September 2023 Update: Still on my original installs of Endeavour on both the tower and laptop and still happy. I’ve toyed with moving to NixOS or rolling my own Arch/i3 install or going full Chad and running LARBS. Ultimately, I’m lazy and haven’t done anything yet. There is an issue with the tower install, some applications take 20+ seconds to open - Thunar, gThumb, Thunderbird. There’s something with a dmesg failing. I haven’t figured it out yet. I’ll probably get a new nvme ssd and start fresh at some point.
The JB podcast crew has been repping NixOS hard for a while. I played with it a bit in a vm, but it didn’t stick. I see the value, but I’m not in a place where I want to shift my entire paradigm quite that much. This is just another way of saying im lazy.
I have come to hate iOS. I used to be an apple guy. I waited in line on release day (it was also my birthday) at an apple store to get the iPhone 3G - which was my first “smart” phone. I was on iPhones through the 8. When the X came out with The Notch(tm), I was out. That’s the dumbest thing I’ve ever seen.
But this is about iOS. The Notch(tm) and the decision to remove the fingerprint reader is a not-unrelated hardware example of my issues with iOS. Apple knows best. They will tell you how to use your phone, because Apple knows best. You bought it, but you can’t be trusted to make certain decisions about the software/hardware/etc. I know this is big eye roll from most people, but it bothers me. The most ridiculous and most tangible example of Apple’s big brother mentality is local photo backups. I run a Synology with Moments and a Nextcloud instance on my LAN. iOS requires you to keep the phone unlocked and the app open for the auto-upload to work. Why? There’s no options to work around this. Apple probably claims “privacy?”, “battery life?” Maybe its more cynical than that. If its sufficiently difficult to use other backup solutions, maybe you’ll pay for their cloud storage. Because, after all, their proprietary backup solution has no issue running in the background and its super easy.
Another ridiculous arbitrary limit is the home screen and app organization. Apps must populate from the upper right hand corner to the lower left sequentially.
Apple: “This is the best way. Why would you want to do it any other way?”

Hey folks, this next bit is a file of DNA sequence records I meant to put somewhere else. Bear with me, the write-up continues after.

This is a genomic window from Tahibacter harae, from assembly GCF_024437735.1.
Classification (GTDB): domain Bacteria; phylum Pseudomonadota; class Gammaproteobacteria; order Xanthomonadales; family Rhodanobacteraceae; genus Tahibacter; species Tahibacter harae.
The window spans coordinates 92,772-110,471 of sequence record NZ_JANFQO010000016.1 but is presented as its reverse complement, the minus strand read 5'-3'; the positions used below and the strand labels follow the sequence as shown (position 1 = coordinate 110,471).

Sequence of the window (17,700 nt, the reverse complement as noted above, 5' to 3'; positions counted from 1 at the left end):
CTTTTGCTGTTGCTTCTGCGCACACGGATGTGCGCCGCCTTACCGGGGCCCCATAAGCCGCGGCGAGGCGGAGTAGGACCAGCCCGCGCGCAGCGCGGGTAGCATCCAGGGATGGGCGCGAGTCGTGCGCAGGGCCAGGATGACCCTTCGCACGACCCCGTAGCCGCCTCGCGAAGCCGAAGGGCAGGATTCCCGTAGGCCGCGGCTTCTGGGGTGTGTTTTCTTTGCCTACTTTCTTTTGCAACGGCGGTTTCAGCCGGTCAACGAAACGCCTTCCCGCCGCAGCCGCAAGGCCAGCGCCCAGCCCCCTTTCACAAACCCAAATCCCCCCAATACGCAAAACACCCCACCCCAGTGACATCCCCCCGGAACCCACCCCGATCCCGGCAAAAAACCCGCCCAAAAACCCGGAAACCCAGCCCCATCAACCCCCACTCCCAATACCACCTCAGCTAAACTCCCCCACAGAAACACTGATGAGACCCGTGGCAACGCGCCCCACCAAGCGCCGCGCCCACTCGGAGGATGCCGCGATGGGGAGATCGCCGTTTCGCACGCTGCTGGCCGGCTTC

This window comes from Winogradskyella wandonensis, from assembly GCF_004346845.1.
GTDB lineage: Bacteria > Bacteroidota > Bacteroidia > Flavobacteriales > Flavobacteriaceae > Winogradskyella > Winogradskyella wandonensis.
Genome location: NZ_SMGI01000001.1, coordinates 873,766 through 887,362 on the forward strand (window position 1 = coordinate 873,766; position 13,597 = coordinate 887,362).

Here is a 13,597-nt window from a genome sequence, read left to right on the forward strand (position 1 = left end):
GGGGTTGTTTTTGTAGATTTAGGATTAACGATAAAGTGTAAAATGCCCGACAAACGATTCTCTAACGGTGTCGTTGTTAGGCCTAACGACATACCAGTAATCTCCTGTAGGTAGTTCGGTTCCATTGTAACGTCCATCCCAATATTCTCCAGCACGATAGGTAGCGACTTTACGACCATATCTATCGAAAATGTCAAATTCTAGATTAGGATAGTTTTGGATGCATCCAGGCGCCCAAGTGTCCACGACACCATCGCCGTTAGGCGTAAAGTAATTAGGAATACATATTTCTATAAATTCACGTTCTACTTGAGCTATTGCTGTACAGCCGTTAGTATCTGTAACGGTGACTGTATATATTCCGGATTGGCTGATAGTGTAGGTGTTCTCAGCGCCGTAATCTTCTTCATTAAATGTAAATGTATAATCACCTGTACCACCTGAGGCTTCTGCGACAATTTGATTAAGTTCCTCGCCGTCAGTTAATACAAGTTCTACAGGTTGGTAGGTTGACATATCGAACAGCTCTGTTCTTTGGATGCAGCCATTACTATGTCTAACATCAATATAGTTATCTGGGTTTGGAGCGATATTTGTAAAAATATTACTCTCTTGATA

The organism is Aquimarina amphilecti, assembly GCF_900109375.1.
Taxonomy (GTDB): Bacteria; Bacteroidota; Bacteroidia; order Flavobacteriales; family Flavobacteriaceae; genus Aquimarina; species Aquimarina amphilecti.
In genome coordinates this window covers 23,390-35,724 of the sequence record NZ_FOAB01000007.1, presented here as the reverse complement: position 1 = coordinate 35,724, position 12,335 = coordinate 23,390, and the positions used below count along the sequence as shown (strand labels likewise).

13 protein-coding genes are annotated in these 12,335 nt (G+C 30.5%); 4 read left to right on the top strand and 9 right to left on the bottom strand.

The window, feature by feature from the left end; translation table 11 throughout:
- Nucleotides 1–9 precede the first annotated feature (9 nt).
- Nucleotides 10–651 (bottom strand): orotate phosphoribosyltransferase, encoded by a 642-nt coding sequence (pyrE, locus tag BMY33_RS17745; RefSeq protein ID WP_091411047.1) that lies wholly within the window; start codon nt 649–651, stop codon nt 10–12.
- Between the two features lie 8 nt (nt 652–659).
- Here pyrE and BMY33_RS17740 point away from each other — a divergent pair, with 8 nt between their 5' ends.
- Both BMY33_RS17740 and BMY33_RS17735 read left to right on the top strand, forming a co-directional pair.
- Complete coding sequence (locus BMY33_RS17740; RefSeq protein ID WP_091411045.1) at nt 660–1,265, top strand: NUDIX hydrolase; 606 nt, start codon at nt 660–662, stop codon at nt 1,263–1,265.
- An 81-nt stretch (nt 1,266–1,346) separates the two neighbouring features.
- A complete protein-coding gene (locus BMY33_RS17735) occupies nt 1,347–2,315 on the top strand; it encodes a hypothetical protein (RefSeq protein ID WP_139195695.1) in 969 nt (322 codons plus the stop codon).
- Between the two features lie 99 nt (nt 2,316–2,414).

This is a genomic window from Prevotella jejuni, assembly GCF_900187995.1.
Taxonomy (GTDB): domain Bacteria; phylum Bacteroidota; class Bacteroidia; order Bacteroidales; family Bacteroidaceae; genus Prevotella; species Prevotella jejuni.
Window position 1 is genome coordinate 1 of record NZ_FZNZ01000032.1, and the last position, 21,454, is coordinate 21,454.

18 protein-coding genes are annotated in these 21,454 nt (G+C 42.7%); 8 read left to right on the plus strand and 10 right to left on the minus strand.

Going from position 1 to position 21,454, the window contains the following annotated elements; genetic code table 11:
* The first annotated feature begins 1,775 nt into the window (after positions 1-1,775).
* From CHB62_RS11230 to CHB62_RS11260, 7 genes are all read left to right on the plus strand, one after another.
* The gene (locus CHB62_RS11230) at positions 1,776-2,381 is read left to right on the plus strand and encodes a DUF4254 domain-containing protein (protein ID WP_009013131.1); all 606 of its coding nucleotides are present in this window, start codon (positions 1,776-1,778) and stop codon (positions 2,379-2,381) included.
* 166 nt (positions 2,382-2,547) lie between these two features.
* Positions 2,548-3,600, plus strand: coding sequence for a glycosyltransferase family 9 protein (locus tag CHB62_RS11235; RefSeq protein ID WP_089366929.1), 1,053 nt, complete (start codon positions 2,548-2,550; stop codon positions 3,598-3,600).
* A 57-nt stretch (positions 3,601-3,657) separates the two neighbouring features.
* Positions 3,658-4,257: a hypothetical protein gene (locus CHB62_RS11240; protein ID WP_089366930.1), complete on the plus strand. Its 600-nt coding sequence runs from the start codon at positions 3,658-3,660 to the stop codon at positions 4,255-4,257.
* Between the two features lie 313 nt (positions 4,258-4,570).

Install a new app? swipe-swipe-swipe-swipe Ah, there it is on the very last page. Here let me move it… OH GEEZE EVERYTHING ELSE IS MOVED.
Apple: “No, you just don’t understand. This is the best way to use your phone.”
I’d like to have smaller app icons and put 5 apps in each row.
Apple: “Lol, thats cute. Its also the wrong way to use your phone.”
I get it, for 90% of people, they never think about that and legitimately do not care.
You: “Ah here we go, he’s going to shill for daddy Google in the Android section”
Nope. Android isn’t some perfect platform. But its the only other viable option in 2022 for a modern phone.
I started on Android 8 - Oreo. This, in my opinion, is when Android got good. I briefly dabbled in android back in 2011 and it was garbage. By Oreo, the interface was much more cohesive and modern. Google’s Pixel line of phones was a huge driver here.
Peak Android was 10, maybe 11. But the design changes in 12 are kind of garbage. The privacy features are nice, but the design decisions don’t make a lot of sense. Yes, with Android I have options, but still, I don’t like that the base OS interface has taken a step backwards.
Android gives me control of the device that I paid for. If I am willing to accept additional risks and manage them appropriately, I can load whatever I want on my phone. I can do whatever I want with my phone.
Lineage OS has come a long way as well. With Lineage, you can have a completely Google free android experience. You can also extend the usable life of hardware with security updates once Google Android no longer pushes security updates.
I don’t use Android because its perfect, I use it because its not iOS.